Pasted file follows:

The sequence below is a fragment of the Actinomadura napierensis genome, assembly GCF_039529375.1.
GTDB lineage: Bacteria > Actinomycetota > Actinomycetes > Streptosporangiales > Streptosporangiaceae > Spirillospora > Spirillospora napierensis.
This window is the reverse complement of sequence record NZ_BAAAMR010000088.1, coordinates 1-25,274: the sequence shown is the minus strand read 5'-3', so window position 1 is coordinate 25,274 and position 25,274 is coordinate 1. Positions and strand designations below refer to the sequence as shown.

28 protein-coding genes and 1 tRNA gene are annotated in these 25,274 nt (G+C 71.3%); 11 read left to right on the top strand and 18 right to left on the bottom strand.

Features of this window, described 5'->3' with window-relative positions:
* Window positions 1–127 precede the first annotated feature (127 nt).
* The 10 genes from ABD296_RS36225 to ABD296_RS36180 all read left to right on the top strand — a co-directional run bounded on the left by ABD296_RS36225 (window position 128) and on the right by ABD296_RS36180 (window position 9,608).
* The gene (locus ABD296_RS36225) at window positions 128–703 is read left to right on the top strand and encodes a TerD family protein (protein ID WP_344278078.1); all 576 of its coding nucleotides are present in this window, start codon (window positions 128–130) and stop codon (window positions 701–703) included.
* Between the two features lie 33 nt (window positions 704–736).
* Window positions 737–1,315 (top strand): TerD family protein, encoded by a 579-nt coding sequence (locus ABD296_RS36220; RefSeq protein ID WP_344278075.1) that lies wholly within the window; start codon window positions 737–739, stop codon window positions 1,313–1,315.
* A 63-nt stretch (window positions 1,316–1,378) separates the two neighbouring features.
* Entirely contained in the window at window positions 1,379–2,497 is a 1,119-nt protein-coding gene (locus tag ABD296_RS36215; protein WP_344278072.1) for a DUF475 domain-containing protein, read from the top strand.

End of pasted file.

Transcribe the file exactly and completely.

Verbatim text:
The sequence below is a fragment of the Actinomadura napierensis genome, assembly GCF_039529375.1.
GTDB lineage: Bacteria > Actinomycetota > Actinomycetes > Streptosporangiales > Streptosporangiaceae > Spirillospora > Spirillospora napierensis.
This window is the reverse complement of sequence record NZ_BAAAMR010000088.1, coordinates 1-25,274: the sequence shown is the minus strand read 5'-3', so window position 1 is coordinate 25,274 and position 25,274 is coordinate 1. Positions and strand designations below refer to the sequence as shown.

28 protein-coding genes and 1 tRNA gene are annotated in these 25,274 nt (G+C 71.3%); 11 read left to right on the top strand and 18 right to left on the bottom strand.

Features of this window, described 5'->3' with window-relative positions:
* Window positions 1–127 precede the first annotated feature (127 nt).
* The 10 genes from ABD296_RS36225 to ABD296_RS36180 all read left to right on the top strand — a co-directional run bounded on the left by ABD296_RS36225 (window position 128) and on the right by ABD296_RS36180 (window position 9,608).
* The gene (locus ABD296_RS36225) at window positions 128–703 is read left to right on the top strand and encodes a TerD family protein (protein ID WP_344278078.1); all 576 of its coding nucleotides are present in this window, start codon (window positions 128–130) and stop codon (window positions 701–703) included.
* Between the two features lie 33 nt (window positions 704–736).
* Window positions 737–1,315 (top strand): TerD family protein, encoded by a 579-nt coding sequence (locus ABD296_RS36220; RefSeq protein ID WP_344278075.1) that lies wholly within the window; start codon window positions 737–739, stop codon window positions 1,313–1,315.
* A 63-nt stretch (window positions 1,316–1,378) separates the two neighbouring features.
* Entirely contained in the window at window positions 1,379–2,497 is a 1,119-nt protein-coding gene (locus tag ABD296_RS36215; protein WP_344278072.1) for a DUF475 domain-containing protein, read from the top strand.